As Japan seeks to expand its capacity for polymerase chain reaction tests for the novel coronavirus, a Fujifilm Corp. subsidiary on Friday started selling a chemical that will allow for faster checks than existing methods.

Fujifilm Wako Pure Chemical Corp.'s reagent will allow its automated test machines, already in use to detect tuberculosis and other diseases, to complete tests for the virus in around 75 minutes, down from the current four to six hours for existing test methods.

The machines have already been introduced in dozens of major hospitals and medical facilities. They require less manual labor by expert inspectors and can check samples for four patients in one test.

"The time required for testing will be minimized, thus reducing the risks of infections," Fujifilm Wako Pure Chemical, based in Osaka, said in a statement.

"As the PCR testing process is simplified and can be conducted without expert inspectors, it will reduce the burden on inspectors and contribute to faster testing at a wide range of medical institutions," it said.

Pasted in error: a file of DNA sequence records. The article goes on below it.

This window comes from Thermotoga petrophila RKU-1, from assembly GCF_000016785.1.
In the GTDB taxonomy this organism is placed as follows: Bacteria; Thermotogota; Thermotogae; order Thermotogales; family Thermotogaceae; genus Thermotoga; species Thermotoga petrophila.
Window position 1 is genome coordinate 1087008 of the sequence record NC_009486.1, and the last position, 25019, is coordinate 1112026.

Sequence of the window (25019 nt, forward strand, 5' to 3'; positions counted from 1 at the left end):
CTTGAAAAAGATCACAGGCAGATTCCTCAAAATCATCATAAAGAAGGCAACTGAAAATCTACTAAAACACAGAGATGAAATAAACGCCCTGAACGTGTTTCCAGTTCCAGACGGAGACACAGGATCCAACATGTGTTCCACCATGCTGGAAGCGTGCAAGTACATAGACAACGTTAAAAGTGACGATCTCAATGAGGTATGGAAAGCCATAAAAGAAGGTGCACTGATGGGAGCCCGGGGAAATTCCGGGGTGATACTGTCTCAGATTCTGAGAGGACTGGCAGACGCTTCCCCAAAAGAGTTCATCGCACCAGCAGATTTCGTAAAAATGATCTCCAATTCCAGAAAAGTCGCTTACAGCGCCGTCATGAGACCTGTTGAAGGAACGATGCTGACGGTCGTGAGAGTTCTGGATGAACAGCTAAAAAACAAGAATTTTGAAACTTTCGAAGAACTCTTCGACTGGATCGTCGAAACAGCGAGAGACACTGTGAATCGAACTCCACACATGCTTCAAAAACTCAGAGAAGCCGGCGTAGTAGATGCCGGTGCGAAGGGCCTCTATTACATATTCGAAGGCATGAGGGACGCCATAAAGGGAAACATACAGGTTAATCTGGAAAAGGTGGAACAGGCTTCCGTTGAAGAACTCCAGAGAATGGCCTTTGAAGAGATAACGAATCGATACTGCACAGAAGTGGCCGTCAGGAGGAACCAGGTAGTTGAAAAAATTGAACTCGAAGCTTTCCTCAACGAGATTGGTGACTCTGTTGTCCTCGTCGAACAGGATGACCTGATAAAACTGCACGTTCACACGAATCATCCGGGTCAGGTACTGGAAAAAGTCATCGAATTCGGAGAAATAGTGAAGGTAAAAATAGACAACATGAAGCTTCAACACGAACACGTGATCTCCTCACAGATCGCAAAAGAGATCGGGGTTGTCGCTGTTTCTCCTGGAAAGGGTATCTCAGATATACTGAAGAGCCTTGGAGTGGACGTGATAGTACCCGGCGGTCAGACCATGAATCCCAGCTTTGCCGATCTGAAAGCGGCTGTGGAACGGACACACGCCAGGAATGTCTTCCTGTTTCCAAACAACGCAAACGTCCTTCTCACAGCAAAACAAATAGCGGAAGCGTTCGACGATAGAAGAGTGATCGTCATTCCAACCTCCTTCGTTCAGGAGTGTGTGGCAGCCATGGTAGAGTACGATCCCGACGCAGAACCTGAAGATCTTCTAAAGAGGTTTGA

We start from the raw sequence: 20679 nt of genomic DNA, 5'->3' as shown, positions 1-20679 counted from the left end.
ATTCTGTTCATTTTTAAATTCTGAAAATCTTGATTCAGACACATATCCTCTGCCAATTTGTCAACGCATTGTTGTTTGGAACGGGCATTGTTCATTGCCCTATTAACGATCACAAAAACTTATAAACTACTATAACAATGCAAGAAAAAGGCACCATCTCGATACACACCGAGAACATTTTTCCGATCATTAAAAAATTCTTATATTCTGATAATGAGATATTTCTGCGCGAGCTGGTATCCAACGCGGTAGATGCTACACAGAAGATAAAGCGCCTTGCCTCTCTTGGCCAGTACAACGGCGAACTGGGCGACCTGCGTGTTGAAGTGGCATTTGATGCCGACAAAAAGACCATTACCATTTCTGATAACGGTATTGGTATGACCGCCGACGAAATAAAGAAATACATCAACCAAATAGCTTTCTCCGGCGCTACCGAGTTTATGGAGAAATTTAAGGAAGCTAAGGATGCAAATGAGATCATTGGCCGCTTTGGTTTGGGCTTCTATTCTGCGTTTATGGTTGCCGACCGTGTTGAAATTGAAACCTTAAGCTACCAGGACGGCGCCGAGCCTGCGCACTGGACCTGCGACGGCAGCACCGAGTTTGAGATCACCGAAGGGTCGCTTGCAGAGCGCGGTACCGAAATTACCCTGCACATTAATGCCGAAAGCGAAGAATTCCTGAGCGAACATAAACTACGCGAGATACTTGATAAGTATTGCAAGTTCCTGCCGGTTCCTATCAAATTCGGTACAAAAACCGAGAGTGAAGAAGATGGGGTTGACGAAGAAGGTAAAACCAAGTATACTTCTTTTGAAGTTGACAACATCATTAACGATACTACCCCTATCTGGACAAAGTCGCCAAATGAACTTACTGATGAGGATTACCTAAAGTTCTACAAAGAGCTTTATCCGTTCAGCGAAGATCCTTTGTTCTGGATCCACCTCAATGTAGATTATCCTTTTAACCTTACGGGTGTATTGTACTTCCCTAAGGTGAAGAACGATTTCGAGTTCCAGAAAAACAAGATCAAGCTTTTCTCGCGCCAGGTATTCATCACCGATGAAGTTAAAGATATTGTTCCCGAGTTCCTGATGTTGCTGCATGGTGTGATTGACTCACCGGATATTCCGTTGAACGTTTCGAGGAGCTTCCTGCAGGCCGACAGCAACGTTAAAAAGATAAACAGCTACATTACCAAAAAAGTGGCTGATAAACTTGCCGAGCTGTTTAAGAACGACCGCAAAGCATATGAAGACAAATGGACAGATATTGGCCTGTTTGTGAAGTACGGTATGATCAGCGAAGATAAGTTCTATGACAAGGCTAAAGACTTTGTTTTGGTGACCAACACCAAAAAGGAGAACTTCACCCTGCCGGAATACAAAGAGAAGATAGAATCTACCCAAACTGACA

The number of PCR tests carried out in Japan has been very low due to a lack of human resources and advanced preparation. The government is hoping to increase its capacity and conduct 20,000 such tests a day.

According to data disclosed by a government panel of experts, Japan has conducted 188 PCR tests per 100,000 people, while many other countries have done more than 1,000.

Concerns have also been raised about a shortage of reagents to test for the coronavirus amid a surge in demand to beat the pandemic.

Japan's health ministry has requested testing facilities across the country to use reagents from multiple producers, instead of depending on one or two foreign suppliers, medical experts and industry sources told Kyodo News earlier.